"Too often today, people are ready to tell us, 'this is not possible; that is not possible'. I say, whatever the true interest of our country calls for, is always possible!"
- Enoch Powell.
Monday, 29 November 2010
British shipbuilders axed because Poles are 30% cheaper: 300 workers on the Royal Navy's new carriers laid off
Hundreds of Britons who were building two aircraft carriers for the Royal Navy have lost their jobs because they were not as cheap as Polish workers, it was claimed last night.
In the past six weeks, around 300 Britons working on the £5.2billion warships have been sacked.
But none of the cut-price Poles has been laid off. They earn around £9.50 an hour while UK tradesmen doing similar jobs are paid £15 an hour.
Computer-generated image issued by the MoD of an aircraft carrier that is due to be built in Britain. In the past six weeks, around 300 Britons working on building two of the new warships for the Royal Navy have been sacked in favour of cheaper Polish workers
Some of the British workers were told they were being made redundant after receiving a text message at the end of their shift at BAE Systems’ dockyard in Portsmouth.
The defence giant is part of a consortium building the 65,000-ton vessels, HMS Queen Elizabeth and HMS Prince of Wales. The first is due to launch in 2016.
The scale of the programme has meant subcontractors working for BAE Systems were forced to recruit workers from Poland because they couldn’t find workers in the UK with the necessary skills.
Shipyard sources told the Mail that about 900 agency workers had been building the aircraft carriers, but this number has been cut to around 600.
But only British welders, draughtsmen and platers hired by Matchtech had been given their marching orders. Forty-two of them were laid off last Tuesday.
Another subcontractor, Inter Marine, which supplies around 120 Polish workers to the shipyard and pays them one-third less than British tradesmen, has not been told to lay anyone off.
Last month the Daily Mail revealed how Polish welders had been drafted in to work on the aircraft carriers – in the Royal Navy’s first ever mass recruitment of overseas workers.
Some learned their skills on Soviet submarines during the Cold War when Poland was behind the Iron Curtain.
BAE insists it has laid off only 110 workers and that they were building patrol vessels for foreign countries.
But insiders said the workforce building the carriers had been reduced in a cost-cutting drive.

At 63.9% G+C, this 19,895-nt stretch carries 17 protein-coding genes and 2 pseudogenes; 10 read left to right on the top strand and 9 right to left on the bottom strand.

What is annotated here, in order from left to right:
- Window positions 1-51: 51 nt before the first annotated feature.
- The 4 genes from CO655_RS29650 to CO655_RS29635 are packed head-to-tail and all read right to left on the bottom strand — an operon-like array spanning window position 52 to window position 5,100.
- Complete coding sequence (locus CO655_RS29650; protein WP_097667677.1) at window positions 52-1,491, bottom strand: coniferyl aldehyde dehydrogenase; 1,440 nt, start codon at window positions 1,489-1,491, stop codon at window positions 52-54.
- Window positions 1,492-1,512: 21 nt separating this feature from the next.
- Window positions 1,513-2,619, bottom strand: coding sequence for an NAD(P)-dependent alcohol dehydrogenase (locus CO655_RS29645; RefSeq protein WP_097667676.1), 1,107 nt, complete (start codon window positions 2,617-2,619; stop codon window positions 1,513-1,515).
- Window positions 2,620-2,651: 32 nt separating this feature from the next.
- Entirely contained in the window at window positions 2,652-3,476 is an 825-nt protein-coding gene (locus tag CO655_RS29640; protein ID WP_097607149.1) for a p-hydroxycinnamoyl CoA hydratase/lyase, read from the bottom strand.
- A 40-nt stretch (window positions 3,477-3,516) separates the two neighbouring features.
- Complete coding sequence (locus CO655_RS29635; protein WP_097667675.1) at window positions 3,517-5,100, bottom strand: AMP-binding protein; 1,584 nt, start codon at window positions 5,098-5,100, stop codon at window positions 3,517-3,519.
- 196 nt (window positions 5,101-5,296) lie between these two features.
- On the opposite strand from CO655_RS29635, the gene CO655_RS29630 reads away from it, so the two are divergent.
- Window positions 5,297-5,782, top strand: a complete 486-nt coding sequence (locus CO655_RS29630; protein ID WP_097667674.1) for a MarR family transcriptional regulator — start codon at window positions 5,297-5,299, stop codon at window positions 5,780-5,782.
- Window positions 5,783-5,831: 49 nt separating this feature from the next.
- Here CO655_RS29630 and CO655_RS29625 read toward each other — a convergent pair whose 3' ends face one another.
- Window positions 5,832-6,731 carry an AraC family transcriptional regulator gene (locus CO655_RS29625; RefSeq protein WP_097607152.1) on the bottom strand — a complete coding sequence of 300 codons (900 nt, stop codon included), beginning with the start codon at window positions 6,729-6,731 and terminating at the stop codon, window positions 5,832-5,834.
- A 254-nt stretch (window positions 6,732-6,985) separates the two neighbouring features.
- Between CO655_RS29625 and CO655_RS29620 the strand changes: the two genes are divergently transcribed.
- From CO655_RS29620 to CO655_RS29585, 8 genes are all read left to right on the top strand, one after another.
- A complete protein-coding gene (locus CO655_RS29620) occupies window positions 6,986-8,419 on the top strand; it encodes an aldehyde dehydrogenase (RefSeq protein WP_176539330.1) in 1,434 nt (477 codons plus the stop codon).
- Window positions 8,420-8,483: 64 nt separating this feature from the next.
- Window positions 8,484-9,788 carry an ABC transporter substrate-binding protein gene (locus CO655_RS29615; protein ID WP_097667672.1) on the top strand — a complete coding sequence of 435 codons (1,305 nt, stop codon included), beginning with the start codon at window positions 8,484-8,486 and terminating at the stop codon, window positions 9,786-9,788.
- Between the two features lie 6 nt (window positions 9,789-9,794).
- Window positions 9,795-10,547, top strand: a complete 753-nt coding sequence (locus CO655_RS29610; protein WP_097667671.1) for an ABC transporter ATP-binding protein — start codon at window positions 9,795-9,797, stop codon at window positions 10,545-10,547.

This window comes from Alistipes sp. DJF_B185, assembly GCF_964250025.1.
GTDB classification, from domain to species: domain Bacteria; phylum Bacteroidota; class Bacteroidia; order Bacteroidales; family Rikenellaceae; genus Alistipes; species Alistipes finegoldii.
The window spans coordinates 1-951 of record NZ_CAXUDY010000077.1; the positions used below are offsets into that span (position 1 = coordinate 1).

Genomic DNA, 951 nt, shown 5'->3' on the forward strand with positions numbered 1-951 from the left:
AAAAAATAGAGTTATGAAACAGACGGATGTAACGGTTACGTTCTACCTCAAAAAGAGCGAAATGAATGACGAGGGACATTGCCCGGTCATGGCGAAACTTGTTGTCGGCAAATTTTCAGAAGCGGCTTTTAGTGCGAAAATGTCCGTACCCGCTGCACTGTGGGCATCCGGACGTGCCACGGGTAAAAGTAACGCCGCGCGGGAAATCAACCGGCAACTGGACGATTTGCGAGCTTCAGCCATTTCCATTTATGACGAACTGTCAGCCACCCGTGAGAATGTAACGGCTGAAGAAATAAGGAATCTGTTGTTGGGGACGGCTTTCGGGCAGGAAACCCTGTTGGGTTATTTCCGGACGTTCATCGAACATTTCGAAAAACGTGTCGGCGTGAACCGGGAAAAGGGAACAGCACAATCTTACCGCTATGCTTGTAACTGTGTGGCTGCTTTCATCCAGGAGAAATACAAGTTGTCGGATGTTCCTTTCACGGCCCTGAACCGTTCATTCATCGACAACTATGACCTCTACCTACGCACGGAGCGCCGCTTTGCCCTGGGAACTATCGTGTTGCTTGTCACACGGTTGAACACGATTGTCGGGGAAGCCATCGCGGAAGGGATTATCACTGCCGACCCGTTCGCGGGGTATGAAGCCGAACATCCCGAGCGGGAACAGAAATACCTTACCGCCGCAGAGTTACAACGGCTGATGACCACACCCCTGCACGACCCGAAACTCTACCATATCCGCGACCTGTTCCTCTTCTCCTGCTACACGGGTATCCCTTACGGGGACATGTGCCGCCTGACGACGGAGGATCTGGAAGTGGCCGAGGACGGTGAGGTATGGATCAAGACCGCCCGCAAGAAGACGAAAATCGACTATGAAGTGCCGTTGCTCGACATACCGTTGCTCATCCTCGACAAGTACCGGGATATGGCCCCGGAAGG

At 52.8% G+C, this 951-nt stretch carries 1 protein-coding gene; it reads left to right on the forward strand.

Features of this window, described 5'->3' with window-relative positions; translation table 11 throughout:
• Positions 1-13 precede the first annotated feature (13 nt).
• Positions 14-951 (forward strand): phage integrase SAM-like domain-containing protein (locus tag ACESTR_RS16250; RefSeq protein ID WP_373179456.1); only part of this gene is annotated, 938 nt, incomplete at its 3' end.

The BAE Systems shipyard at Govan, on the Clyde in Glasgow. Six shipyards around Britain are currently building the £5.2billion warships
One worker, a welder who asked not to be named, told how he was made redundant on Tuesday.
‘It came out of the blue,’ he said. ‘I had just finished my shift on the carrier and I received a text asking me to ring the [Matchtech] office. When I did all they gave me was one week’s notice. I’ve been travelling here for two years, living in digs and away from my family because it’s where the work is.
‘There are rumours that they are planning a great recruitment drive in Poland in the new year as the workers are cheaper. None of them have been laid off at all, so it’s all about the money really.’
The 34-year-old father-of-two said: ‘Christmas is going to be hard this year for my family as I expected to be working.’
Many other Britons left their homes in Glasgow, Newcastle upon Tyne and Liverpool to work on the aircraft carriers.
Six shipyards around Britain are building them. The separate sections will then be transferred for assembly to Rosyth in Scotland – in the constituency neighbouring Gordon Brown’s.
In last month’s strategic defence review, the Government ruled out cancelling one of the carriers because it said it would cost more than going ahead with both.
Ministers criticised ‘unbreakable’ contracts signed by the former prime minister to guarantee jobs in his local area.
Critics warned that Britain could lose its shipbuilding skills.
Commander John Muxworthy, chief executive of the UK National Defence Association, said: ‘More and more small companies cannot retain skilled workmen because there are no jobs, so slowly but surely we are losing our capability to produce our own equipment.
‘There is a risk we are putting ourselves in the hands of other nations. We know only too well from the Falklands conflict that sometimes other nations decline to provide us with what we need.’
Inter Marine general manager Dave Bailey said: ‘There have been no redundancies from our point of view.’ Matchtech declined to comment.
BAE Systems said: ‘We have reduced the level of temporary agency contractors in Portsmouth in line with changes in production requirements as our current export programmes reach the advanced ship build stages.’